Both the NLC and the Trades Union Congress (TUC) have agreed to the strike.

NLC spokesman Chris Uyot told the BBC’s Focus on Africa programme there was no room for dialogue with the government, which has said it will spend the money saved by removing the subsidy on improving the country’s erratic electricity supply, as well as on health and education.

Trade unions in Nigeria have announced an indefinite strike and mass demonstrations unless the removal of a fuel subsidy is reversed

Trade unions in Nigeria have announced an indefinite strike and mass demonstrations unless the removal of a fuel subsidy is reversed

Prices have increased from 65 naira ($0.40) per litre to at least 140 naira in filling stations and from 100 naira to at least 200 on the black market, where many Nigerians buy their fuel.

“After exhaustive deliberations and consultations with all sections of the populace, the NLC, TUC and their pro-people allies demand that the presidency immediately reverses fuel prices to 65 naira,” a statement signed by the heads of the two unions said.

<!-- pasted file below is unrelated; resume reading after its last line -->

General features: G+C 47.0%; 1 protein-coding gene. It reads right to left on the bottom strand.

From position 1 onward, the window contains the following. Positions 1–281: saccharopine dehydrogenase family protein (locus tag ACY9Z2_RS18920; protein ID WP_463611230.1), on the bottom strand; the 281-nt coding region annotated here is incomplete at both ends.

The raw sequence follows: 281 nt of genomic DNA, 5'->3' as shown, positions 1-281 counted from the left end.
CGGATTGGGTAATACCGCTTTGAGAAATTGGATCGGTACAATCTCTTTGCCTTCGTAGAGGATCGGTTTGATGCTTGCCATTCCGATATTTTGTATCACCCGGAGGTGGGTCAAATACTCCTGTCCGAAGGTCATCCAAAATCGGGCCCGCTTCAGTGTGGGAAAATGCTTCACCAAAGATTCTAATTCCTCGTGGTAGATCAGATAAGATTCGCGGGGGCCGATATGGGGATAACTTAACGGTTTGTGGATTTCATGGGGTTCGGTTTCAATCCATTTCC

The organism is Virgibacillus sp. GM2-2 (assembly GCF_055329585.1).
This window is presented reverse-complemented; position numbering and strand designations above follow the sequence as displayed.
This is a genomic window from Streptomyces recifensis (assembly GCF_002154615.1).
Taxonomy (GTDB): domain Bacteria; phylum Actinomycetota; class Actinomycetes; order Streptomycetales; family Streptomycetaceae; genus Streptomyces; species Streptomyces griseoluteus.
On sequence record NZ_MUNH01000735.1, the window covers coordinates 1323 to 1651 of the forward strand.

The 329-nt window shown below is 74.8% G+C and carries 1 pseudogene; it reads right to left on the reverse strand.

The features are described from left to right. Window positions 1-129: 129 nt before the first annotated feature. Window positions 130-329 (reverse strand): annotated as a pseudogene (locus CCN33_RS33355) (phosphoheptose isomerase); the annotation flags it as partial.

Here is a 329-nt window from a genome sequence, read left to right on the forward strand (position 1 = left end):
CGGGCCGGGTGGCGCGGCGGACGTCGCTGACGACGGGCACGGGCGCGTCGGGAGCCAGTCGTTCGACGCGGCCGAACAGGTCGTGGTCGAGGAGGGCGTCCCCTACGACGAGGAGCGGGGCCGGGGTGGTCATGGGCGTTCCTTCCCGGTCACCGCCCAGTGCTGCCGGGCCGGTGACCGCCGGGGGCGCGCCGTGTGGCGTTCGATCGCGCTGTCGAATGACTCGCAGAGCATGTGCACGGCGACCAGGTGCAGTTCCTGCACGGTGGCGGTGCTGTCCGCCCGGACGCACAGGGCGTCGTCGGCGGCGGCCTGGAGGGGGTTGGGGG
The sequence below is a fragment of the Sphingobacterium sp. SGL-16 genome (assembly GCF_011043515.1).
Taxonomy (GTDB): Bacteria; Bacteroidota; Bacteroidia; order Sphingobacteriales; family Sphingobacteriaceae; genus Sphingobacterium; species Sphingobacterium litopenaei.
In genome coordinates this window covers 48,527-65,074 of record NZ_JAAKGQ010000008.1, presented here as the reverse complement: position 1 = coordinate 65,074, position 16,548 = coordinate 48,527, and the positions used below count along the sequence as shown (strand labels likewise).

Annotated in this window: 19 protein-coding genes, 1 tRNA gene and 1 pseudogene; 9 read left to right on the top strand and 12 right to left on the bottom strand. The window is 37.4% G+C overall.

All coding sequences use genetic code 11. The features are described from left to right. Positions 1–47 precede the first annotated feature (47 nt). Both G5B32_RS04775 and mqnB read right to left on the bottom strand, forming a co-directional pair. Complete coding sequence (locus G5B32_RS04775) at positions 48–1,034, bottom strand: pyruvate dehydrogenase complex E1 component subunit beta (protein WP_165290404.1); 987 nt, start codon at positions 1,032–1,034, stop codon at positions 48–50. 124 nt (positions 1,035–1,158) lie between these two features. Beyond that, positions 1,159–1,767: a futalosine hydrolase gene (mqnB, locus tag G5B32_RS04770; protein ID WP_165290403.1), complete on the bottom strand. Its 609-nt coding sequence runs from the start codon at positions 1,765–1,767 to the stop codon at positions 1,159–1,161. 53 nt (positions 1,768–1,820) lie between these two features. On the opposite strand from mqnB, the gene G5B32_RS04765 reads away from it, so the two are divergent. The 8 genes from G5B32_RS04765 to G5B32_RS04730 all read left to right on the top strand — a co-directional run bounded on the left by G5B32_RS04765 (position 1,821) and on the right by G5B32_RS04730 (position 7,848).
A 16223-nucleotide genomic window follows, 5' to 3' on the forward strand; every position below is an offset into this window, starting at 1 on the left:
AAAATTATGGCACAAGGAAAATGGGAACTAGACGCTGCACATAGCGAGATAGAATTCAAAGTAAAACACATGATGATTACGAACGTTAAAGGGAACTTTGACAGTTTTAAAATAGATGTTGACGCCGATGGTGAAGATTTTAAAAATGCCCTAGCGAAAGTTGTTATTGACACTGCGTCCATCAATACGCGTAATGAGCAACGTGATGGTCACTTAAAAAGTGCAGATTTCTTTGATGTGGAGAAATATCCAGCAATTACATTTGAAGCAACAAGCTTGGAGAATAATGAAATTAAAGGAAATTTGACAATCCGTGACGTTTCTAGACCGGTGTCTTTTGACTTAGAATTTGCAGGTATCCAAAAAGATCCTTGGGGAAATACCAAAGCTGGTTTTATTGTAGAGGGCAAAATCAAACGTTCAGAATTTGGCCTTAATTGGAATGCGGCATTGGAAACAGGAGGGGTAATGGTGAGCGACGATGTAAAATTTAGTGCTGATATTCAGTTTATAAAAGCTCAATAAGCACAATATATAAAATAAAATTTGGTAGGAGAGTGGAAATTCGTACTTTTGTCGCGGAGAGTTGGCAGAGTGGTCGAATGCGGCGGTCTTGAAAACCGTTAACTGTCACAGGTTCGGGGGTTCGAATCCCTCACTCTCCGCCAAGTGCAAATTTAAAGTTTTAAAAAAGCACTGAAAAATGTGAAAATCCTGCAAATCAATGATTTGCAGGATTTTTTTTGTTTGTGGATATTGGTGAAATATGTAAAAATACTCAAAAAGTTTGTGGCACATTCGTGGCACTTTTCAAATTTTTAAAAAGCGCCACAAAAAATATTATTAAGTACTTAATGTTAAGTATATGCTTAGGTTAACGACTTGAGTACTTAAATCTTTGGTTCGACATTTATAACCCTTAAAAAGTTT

If the government failed to do so, “all offices, oil production centres, air and sea ports, fuel stations, markets, banks, amongst others will be shut down” from Monday 9 January, the statement said.

“We advise Nigerians to stockpile basic needs especially food and water,” the statement added.

There has been a furious reaction this week to the fuel price increase – one protester was killed on Tuesday in Irolin, Kwara state, and thousands of Nigerians have demonstrated in cities across the country.

Nigeria’s Central Bank Governor Lamido Sanusi said the subsidy – which he said cost the government about $8 billion last year – was “unsustainable”.

“Subsides should be for production and not consumption,” he told Focus on Africa.

In December, the Nigerian government released a list of the people who benefit most from the subsidy, which include some of Nigeria’s richest people – the owners of fuel-importing firms.

Years of mismanagement and corruption mean Nigeria does not have the capacity to refine oil into petrol and other fuels.

Several previous governments have tried to remove the subsidy but have backed down in the face of widespread public protests and reduced it instead.

The IMF has long urged Nigeria’s government to remove the subsidy.